Photo by Derrick Mahone
Staff writer Brian Paglia gets some instructions from Dwight Pilgram, the Director of Legend Racing, before taking a Legends car for a test drive during Thursday’s press conference at Atlanta Motor Speedway to announce the lineup for this season’s Thursday Thunder racing series.
There is no going back once inside a Legends racecar at Atlanta Motor Speedway.
Too many preparations have been made to go to waste. Too many eyes are focused on you.
Even an empty 125,000-capacity NASCAR track seems to be watching, wondering if you can get to third gear by the first turn.
But once you’ve made that turn — navigating gears with surprising poise, holding the wheel through the turn though it fights back every second — you don’t want to go back. You want the bleachers filled to the brim with fans, the track filled with cars and 20 laps to see whose got what it takes.
You want to be a racecar driver.
I was for one day. Actually, not even one hour. But from one experience of racing a Legends car Thursday on Thunder Ring after media day at AMS, I understood what a vast number of people don’t about NASCAR, but should — racing cars is addictive.
I already knew this, but I didn’t realize it. There’s a reason racing video games at arcades are never empty. There’s also a reason the Fast & Furious movie franchise made a fifth film last year (though they were already pushing it by film three).
It’s not just that we love speed. We love the idea of controlling it.
And even more than controlling it, we love controlling it better than someone else. That’s why a drag racing movie just doesn’t work (and please don’t try, Hollywood).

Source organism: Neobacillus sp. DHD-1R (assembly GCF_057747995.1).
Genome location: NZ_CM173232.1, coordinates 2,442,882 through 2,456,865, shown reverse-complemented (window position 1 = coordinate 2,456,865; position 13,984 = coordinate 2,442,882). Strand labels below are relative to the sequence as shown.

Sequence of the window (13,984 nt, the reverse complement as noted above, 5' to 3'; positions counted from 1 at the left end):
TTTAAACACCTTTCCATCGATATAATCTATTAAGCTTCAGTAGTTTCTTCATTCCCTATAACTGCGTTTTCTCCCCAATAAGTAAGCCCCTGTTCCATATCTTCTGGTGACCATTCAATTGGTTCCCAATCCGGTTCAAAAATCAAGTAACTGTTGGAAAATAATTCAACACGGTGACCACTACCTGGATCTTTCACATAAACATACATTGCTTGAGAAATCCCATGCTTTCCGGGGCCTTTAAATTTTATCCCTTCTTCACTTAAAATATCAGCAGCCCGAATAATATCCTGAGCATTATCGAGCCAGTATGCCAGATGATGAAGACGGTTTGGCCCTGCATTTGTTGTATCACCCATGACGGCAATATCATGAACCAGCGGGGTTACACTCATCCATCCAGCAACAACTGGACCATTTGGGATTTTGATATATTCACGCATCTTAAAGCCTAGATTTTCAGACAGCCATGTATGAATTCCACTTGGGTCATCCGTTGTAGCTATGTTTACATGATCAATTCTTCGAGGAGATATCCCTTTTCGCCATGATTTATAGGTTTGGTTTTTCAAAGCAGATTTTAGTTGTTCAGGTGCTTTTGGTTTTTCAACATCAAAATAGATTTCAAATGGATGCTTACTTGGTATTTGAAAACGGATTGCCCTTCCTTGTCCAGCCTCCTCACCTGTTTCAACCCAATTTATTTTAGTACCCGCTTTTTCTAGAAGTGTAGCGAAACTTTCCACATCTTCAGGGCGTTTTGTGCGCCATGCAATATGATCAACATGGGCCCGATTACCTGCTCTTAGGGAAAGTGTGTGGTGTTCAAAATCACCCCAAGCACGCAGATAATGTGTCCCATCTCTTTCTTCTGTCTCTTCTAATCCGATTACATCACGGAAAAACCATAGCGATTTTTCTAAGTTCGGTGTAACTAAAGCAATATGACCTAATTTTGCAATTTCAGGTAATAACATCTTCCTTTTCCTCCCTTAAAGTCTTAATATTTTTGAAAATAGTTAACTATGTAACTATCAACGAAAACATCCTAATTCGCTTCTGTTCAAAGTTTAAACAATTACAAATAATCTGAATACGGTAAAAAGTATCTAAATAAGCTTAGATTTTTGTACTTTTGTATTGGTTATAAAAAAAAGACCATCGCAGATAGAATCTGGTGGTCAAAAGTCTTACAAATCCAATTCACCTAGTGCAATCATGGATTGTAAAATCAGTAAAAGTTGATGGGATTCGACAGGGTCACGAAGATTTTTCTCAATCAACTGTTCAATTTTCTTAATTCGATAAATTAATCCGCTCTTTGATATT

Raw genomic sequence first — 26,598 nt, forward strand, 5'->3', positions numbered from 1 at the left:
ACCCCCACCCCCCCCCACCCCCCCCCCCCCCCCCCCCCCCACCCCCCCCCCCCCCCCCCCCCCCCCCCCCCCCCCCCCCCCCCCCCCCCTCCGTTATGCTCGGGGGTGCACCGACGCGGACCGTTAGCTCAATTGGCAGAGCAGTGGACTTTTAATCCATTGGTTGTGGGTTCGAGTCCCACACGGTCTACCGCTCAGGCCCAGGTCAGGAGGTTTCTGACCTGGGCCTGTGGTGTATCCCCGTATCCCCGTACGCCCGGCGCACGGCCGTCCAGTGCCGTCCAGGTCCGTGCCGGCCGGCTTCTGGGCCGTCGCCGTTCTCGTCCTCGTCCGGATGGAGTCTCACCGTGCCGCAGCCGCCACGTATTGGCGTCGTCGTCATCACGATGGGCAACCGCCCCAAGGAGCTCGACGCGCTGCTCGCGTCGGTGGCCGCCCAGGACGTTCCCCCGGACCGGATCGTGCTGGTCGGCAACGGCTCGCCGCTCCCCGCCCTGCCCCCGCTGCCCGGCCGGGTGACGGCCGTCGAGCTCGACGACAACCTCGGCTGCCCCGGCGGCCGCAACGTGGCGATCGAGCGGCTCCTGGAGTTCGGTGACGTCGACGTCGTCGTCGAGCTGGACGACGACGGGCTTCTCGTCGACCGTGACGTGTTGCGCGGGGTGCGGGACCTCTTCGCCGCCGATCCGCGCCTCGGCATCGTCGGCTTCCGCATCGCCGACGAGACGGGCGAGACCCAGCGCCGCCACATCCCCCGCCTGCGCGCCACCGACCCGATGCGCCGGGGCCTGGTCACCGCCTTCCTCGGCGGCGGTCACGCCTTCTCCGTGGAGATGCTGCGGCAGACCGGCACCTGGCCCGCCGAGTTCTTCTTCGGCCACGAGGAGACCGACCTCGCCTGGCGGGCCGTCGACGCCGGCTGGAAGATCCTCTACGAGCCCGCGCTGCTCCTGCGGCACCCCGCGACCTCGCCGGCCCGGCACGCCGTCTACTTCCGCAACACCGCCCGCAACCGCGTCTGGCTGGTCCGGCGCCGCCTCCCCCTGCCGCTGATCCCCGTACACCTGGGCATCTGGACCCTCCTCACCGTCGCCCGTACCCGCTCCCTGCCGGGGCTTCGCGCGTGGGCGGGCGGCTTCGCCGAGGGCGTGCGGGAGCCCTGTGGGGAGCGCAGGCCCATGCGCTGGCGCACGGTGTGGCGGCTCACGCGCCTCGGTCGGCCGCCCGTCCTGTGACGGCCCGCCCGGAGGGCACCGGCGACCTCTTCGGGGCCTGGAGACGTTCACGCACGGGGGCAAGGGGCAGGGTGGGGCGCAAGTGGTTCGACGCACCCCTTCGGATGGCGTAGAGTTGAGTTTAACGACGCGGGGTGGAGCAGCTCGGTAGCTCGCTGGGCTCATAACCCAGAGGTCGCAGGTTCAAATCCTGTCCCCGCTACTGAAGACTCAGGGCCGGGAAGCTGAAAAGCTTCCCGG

That’s why the first thing I thought after my handful of laps around the track was, “I wonder what that feels like with other cars?”
I no longer have to wonder what it feels like to take a speeding car and guide it around a quarter moon turn.
This is where the debate that recycles every two to five years in the media resurfaces — are racecar drivers, specifically, NASCAR drivers, athletes?
Mason Massey thinks so. The Douglasville native, who recently signed with Bill Elliott Racing in February and is a two-time Thursday Thunder champion, lifts weights, and not as a hobby. It’s a requisite. A young driver can’t get through 20 adrenaline-filled laps without some strength. A professional driver can’t get through 500 laps without a lot of strength.
I needed all the strength I could muster to make something like a respectable turn, and I couldn’t rely on just my arms. I needed every body part my upper body could spare — core, arms, shoulders, neck and head.
The body is in complete unison inside a racecar. The hands can’t question the eyes. The feet can’t question the mind. There’s no room for dissent. Too much is at stake.
The beautiful thing is the track wants be in unison, too. It wants you and the car to find that perfect path — high on the outside against the walls on straightaways, low and inside beside the infield grass on turns — to soar.
Professional drivers have the path ingrained in their racing DNA. Even the young drivers at Thursday Thunder make it look easy, like you just slip into the car and the path finds you.
I found out it’s not that easy. The path doesn’t find you. You have to find the path. Given another try, I think I could’ve found it. Instead, I drove right down the middle on the straightaways, which put me right down the middle on the turns.
See, this is what happens once you’ve been inside a racecar. I can’t help but dissect my racing, how it could improve, how I could have been more efficient, where I should’ve started my turns.
The racecar driver fantasy only takes a mustard seed of adrenaline to grow into a tree of desire.
Brian Paglia covers sports for the Clayton News Daily and Henry Daily Herald. He can be reached at firstname.lastname@example.org. Follow him @BrianPaglia on Twitter.